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I brake for road kill
Observations from the Edge
Robert T. Nanninga
March 26, 2002
You know it's spring when you can find baseball on television, Easter marketing everywhere, and an inordinate number of dead animals littering the asphalt. Last week, marking the vernal equinox, I pulled an injured opossum out of the road, as it was unable to help itself.
Noticing the two motorists in front of me swerve, it was clear some obstacle was impeding their commute, unlike them however I abandoned any pretense of getting to my destination on time, and stopped to help the struggling creature. Without immediate help, his nasty head injury would prove fatal.
As I waited in the street for a passing motorist to return with a box to transport the young opossum, a couple stepped out of their home to say Project Wildlife had been contacted. Arriving at a nearby Chevron station, I gladly left our young ward in the care of Alicia and Ken, Project Wildlife volunteers from La Costa. Doing the math I realize it took one careless driver to run down this small animal, and at least seven to save it from further harm.
As most people know, spring is breeding and birthing season,which means habitat and territories are in flux. As viable living space for wild animals continues to shrink, many animals must find their own niche, often in our neighborhoods, if they are to survive. Sadly this search for food and shelter requires opossums, skunks, raccoons, and other small mammals to cross the asphalt killing fields that are North County roadways.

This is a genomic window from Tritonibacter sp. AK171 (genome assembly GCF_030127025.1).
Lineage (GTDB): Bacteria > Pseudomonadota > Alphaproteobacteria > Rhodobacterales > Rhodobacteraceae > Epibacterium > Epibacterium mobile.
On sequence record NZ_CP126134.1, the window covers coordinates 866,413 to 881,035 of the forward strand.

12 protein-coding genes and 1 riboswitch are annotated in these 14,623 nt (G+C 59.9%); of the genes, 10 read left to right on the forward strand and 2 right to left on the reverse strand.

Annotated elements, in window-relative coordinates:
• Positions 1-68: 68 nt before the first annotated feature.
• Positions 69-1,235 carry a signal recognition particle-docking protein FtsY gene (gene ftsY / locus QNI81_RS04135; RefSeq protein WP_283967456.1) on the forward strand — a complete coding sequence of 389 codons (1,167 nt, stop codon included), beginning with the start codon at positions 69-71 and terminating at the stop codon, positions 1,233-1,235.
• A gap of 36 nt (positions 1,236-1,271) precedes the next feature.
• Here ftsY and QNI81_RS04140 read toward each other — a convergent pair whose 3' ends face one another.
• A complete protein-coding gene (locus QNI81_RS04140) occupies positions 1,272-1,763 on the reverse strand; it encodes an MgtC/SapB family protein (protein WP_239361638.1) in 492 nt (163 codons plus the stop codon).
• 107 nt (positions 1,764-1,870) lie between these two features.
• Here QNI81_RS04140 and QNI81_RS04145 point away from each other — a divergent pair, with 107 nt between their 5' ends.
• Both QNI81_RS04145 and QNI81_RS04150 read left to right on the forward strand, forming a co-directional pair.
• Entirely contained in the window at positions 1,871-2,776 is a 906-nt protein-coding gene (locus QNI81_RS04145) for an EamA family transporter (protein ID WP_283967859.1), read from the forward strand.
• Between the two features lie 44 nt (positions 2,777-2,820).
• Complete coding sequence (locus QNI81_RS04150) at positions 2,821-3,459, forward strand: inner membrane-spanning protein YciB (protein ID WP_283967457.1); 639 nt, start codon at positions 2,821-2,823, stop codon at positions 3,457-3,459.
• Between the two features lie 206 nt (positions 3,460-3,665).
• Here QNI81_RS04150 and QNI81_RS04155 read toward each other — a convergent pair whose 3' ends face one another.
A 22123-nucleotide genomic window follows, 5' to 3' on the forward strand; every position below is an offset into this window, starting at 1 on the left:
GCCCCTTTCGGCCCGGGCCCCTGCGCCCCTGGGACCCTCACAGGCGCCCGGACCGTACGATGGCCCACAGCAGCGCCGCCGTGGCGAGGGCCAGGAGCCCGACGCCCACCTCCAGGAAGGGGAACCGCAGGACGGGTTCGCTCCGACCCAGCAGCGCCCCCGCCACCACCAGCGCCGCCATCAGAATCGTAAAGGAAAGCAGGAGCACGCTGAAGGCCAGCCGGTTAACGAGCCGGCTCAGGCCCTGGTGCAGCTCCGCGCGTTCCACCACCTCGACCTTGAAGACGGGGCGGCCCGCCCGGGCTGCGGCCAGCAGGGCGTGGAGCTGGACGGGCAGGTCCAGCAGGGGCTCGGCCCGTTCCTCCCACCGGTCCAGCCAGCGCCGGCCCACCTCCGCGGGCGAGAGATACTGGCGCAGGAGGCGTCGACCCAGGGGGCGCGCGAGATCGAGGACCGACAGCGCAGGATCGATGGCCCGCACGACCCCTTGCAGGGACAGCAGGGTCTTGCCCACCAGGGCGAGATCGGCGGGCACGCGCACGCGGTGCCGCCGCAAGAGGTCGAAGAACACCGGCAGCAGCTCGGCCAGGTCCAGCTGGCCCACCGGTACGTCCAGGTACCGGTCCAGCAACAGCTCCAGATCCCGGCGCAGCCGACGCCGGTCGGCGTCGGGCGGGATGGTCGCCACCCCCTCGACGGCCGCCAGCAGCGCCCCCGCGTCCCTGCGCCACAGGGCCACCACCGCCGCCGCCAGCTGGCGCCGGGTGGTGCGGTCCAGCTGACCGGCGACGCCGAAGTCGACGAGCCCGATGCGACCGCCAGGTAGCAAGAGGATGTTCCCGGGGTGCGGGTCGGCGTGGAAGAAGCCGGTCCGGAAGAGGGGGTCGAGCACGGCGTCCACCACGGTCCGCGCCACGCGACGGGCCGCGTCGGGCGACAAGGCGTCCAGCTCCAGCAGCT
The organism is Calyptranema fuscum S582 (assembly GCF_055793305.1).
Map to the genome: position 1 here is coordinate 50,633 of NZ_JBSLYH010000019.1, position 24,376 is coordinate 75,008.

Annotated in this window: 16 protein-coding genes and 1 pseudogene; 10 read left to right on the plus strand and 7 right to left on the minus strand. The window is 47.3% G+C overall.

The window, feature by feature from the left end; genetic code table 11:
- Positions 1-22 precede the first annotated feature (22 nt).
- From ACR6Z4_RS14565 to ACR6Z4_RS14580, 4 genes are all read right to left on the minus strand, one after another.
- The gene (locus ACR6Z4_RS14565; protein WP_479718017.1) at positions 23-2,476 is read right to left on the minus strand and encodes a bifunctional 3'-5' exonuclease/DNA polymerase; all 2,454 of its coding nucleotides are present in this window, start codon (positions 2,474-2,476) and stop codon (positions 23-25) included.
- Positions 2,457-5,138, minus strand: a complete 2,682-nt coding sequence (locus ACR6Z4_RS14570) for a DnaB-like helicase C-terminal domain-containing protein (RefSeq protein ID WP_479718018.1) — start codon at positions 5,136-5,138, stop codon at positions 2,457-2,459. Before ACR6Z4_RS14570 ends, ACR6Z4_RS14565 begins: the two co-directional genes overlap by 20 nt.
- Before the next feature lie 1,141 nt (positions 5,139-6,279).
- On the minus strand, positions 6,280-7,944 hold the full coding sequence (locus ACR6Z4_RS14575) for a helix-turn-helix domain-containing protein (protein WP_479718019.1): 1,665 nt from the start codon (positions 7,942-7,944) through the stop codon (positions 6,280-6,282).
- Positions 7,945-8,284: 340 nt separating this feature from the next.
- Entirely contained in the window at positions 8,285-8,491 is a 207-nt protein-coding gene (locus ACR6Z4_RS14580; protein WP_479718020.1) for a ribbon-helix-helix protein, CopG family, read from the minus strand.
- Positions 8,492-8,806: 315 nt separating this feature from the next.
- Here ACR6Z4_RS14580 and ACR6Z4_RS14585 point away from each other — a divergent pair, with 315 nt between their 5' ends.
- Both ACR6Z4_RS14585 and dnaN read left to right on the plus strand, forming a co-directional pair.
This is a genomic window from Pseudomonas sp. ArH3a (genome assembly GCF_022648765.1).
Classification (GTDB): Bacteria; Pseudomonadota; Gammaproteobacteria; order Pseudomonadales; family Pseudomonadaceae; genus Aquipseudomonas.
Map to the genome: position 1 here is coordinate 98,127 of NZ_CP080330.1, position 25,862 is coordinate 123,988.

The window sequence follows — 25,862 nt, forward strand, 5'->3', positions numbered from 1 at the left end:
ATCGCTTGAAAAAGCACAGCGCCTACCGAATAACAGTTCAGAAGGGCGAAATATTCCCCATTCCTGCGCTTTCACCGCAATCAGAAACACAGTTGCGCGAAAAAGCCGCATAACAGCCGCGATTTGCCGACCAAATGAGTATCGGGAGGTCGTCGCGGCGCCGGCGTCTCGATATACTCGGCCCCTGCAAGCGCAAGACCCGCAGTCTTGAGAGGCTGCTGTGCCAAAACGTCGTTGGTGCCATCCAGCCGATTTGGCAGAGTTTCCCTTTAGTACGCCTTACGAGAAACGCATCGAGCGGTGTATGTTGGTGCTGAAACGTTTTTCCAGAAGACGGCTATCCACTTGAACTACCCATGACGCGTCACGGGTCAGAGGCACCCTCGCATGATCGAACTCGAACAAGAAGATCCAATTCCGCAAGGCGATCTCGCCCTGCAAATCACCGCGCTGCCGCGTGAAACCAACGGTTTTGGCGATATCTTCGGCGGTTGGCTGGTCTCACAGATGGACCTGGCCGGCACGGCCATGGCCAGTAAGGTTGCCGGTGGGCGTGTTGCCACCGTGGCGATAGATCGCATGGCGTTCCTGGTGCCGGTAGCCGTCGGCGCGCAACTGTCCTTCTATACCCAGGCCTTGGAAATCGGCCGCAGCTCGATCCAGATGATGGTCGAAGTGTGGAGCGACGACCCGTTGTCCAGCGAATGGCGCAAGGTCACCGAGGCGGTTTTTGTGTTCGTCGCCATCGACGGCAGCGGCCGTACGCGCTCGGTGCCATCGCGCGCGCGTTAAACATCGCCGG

Animals die, I get that. What bothers me, and others like me, is that in the rush that is their life, people are willing to leave dead and injured animals in the middle of the road. Perhaps the motorist responsible for the injured opossum was driving a sports utility vehicle, and was unaware of their offense. This however does not explain the numerous other people who just drove on by as if compassionate conservatism does not include the species that share southern California with us.
Ironically, the street where the opossum was injured is one where residents are fighting roadside trails. Citing Eolus as unsafe, due to speeding drivers, homeowners say getting pedestrians out of the street would damage the rural character of the area. Yet the rural character of the neighborhood does not keep these same people from driving as if they were on the German autobahn
Small animals should not be considered as traffic calming devices, but they should be considered. It's not like we don't know that they are out there, and regardless of time of day or weather conditions, when we get behind the wheel we should do so with the understand that because of the crowded conditions in San Diego county there is more than just SUV's on the road.
The number of people killed or injured by hit and run drivers, is easy enough to find out with a few keystrokes. The number of animals killed each year will never be known because, we the dominant species on the planet don't care enough to even stop to ease their suffering, let alone record the ongoing carnage. Perhaps the next great test of our species will be to find room in our very small hearts for those who will never put the pedal to the metal.
Project Wildlife can be reached at 1.619.225.9202.